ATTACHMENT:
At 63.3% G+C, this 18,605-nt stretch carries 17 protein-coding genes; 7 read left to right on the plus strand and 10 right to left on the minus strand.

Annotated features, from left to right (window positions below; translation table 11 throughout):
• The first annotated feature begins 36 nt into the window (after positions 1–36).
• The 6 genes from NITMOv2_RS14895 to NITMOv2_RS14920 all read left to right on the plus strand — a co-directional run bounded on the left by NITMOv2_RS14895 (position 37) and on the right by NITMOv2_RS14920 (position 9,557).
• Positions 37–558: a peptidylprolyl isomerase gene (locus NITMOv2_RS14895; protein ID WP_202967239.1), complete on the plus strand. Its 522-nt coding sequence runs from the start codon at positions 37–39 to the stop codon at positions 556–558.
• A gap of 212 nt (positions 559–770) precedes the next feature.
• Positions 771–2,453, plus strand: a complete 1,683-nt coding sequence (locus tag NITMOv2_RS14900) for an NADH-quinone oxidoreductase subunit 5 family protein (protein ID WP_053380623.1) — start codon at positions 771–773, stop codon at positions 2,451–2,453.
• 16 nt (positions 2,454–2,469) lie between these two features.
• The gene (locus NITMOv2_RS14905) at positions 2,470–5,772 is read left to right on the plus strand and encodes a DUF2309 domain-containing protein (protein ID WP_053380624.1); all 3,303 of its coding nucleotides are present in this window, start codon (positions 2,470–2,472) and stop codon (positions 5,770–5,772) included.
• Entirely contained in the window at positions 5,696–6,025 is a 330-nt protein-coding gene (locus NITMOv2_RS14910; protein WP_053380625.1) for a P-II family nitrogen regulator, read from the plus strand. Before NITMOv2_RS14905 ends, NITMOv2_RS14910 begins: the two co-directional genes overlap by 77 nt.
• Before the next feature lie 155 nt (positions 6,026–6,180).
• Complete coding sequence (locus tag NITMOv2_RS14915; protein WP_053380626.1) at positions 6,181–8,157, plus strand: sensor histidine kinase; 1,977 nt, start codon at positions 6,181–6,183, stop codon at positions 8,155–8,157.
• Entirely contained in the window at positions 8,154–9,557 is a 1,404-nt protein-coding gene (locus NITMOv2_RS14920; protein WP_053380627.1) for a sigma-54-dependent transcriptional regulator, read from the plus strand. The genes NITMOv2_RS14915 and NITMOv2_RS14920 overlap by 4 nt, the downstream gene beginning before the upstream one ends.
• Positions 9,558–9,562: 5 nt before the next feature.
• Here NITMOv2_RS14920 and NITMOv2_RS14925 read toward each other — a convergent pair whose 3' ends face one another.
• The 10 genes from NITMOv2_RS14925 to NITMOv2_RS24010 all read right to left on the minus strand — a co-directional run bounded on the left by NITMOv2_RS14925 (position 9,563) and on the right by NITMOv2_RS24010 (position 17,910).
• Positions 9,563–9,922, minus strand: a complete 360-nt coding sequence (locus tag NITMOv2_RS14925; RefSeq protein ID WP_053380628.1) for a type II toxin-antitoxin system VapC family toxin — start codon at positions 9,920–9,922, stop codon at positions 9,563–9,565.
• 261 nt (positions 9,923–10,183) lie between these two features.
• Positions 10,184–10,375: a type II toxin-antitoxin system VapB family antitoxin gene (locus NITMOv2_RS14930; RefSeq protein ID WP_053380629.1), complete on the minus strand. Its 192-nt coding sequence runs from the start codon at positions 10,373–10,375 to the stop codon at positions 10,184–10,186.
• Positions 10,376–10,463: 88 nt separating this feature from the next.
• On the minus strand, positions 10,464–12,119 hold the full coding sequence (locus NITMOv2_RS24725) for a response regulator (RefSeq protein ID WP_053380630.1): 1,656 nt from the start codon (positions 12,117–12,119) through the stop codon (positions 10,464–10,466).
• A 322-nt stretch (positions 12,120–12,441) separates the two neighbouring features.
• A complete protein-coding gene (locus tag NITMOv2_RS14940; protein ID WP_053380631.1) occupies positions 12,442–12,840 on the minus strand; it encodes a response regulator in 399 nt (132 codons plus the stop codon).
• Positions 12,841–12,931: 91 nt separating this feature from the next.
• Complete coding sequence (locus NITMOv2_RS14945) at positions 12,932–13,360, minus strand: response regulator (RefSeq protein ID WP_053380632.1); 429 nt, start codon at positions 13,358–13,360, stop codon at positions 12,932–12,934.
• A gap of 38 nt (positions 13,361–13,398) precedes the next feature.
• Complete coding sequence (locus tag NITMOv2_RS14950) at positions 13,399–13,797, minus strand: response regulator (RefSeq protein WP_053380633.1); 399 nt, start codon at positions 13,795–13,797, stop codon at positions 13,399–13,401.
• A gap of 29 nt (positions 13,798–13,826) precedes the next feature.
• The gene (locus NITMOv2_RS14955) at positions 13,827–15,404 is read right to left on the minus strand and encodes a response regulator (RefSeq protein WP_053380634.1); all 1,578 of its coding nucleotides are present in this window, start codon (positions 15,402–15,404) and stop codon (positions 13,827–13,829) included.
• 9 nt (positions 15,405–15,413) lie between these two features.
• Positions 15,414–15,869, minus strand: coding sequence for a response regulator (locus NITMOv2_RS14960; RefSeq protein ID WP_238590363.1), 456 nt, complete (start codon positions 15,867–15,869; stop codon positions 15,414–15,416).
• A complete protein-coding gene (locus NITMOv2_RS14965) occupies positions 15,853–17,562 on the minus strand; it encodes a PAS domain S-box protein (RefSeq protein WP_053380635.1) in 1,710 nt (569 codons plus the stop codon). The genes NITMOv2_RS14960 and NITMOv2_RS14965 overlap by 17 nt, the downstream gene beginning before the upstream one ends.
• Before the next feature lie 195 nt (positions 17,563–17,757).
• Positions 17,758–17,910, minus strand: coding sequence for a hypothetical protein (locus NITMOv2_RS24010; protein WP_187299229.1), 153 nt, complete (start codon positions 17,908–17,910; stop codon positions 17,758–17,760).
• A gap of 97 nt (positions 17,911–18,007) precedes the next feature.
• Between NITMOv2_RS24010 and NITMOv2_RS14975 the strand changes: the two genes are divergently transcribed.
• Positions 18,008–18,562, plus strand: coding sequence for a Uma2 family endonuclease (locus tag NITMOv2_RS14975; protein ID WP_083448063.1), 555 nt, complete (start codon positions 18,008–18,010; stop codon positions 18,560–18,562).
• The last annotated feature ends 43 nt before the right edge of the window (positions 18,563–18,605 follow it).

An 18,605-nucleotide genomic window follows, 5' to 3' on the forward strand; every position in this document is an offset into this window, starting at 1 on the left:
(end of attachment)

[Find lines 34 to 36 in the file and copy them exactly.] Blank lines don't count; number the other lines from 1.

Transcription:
• Positions 17,758–17,910, minus strand: coding sequence for a hypothetical protein (locus NITMOv2_RS24010; protein WP_187299229.1), 153 nt, complete (start codon positions 17,908–17,910; stop codon positions 17,758–17,760).
• A gap of 97 nt (positions 17,911–18,007) precedes the next feature.
• Between NITMOv2_RS24010 and NITMOv2_RS14975 the strand changes: the two genes are divergently transcribed.